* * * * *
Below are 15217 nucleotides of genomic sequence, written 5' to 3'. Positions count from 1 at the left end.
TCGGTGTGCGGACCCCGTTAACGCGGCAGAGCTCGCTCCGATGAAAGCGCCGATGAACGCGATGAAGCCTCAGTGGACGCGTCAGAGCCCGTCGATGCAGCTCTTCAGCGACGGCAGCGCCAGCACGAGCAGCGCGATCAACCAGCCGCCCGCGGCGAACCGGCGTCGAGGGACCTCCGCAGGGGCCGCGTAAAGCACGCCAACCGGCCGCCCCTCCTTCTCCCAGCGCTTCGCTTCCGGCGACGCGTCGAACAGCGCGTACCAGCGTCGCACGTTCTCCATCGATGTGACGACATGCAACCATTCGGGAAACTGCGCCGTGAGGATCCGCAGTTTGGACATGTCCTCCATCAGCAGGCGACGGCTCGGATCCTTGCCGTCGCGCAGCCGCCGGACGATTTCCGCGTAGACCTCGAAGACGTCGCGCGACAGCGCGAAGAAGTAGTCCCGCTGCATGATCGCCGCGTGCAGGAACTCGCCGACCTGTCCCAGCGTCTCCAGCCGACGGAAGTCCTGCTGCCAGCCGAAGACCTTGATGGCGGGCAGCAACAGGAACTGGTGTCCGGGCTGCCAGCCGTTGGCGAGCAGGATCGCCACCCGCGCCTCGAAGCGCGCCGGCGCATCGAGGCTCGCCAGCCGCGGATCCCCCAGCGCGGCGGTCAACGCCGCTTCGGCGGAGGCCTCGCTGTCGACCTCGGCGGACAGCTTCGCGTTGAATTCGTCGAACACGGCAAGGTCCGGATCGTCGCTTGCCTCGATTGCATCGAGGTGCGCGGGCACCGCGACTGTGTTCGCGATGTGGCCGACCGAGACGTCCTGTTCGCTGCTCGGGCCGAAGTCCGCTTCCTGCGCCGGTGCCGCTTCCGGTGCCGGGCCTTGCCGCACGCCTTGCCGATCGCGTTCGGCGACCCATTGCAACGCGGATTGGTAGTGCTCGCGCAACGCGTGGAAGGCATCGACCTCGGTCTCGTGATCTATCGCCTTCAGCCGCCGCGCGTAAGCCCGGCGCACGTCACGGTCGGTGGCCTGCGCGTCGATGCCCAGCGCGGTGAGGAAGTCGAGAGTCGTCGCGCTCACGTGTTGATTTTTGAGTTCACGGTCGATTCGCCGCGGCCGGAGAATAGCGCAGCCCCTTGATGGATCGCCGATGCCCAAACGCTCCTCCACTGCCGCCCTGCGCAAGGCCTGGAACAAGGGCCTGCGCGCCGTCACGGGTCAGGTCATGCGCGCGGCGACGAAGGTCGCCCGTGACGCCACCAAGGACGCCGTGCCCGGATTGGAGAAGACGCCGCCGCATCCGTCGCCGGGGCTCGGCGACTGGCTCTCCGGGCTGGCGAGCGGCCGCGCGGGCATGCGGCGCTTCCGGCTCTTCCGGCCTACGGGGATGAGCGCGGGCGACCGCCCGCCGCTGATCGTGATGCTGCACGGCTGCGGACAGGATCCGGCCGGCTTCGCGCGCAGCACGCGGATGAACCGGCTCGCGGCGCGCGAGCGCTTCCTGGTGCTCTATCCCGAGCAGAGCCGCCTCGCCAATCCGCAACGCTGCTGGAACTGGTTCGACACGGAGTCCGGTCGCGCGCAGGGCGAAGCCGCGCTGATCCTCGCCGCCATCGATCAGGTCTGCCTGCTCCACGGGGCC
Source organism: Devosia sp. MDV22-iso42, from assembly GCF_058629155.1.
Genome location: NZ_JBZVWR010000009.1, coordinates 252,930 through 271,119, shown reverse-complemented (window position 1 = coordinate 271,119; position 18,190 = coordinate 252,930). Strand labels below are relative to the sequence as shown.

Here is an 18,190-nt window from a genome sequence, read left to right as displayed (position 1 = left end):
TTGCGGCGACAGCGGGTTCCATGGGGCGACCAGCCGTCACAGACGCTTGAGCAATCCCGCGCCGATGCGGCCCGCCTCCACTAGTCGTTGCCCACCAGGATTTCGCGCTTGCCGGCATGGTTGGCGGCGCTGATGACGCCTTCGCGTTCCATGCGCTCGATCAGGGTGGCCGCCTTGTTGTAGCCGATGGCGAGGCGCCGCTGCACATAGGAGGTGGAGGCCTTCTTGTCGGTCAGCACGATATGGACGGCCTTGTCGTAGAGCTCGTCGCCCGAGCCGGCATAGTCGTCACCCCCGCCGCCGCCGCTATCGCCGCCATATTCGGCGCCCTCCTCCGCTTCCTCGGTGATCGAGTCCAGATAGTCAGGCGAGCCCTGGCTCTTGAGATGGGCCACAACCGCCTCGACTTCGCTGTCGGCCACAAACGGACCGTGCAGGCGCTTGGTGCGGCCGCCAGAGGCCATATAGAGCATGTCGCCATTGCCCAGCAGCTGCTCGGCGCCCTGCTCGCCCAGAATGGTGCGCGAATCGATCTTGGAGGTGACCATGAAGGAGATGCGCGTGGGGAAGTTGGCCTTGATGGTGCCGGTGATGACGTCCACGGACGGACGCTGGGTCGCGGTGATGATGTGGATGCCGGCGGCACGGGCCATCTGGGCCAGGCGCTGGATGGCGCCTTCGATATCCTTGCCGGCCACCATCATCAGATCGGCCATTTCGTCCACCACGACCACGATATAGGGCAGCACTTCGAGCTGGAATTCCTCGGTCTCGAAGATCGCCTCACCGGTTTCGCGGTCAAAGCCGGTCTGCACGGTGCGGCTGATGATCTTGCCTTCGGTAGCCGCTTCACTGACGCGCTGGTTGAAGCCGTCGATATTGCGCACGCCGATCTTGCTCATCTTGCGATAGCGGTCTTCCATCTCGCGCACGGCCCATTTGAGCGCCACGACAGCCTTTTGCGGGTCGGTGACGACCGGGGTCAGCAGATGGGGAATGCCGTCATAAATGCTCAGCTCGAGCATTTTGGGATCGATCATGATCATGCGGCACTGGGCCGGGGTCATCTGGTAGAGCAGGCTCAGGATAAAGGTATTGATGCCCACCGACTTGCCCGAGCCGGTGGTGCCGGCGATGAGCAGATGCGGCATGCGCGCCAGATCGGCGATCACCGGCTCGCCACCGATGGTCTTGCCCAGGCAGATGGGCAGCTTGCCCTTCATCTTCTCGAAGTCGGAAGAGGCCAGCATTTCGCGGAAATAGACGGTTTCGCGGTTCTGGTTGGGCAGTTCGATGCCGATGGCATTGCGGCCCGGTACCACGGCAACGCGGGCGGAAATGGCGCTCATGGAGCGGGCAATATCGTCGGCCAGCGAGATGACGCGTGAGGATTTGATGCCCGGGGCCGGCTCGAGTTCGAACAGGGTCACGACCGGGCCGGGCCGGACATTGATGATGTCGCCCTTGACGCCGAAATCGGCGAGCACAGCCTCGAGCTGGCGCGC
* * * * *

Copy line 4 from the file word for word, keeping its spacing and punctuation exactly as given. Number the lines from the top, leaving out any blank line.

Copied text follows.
Genome location: NZ_JBZVWR010000009.1, coordinates 252,930 through 271,119, shown reverse-complemented (window position 1 = coordinate 271,119; position 18,190 = coordinate 252,930). Strand labels below are relative to the sequence as shown.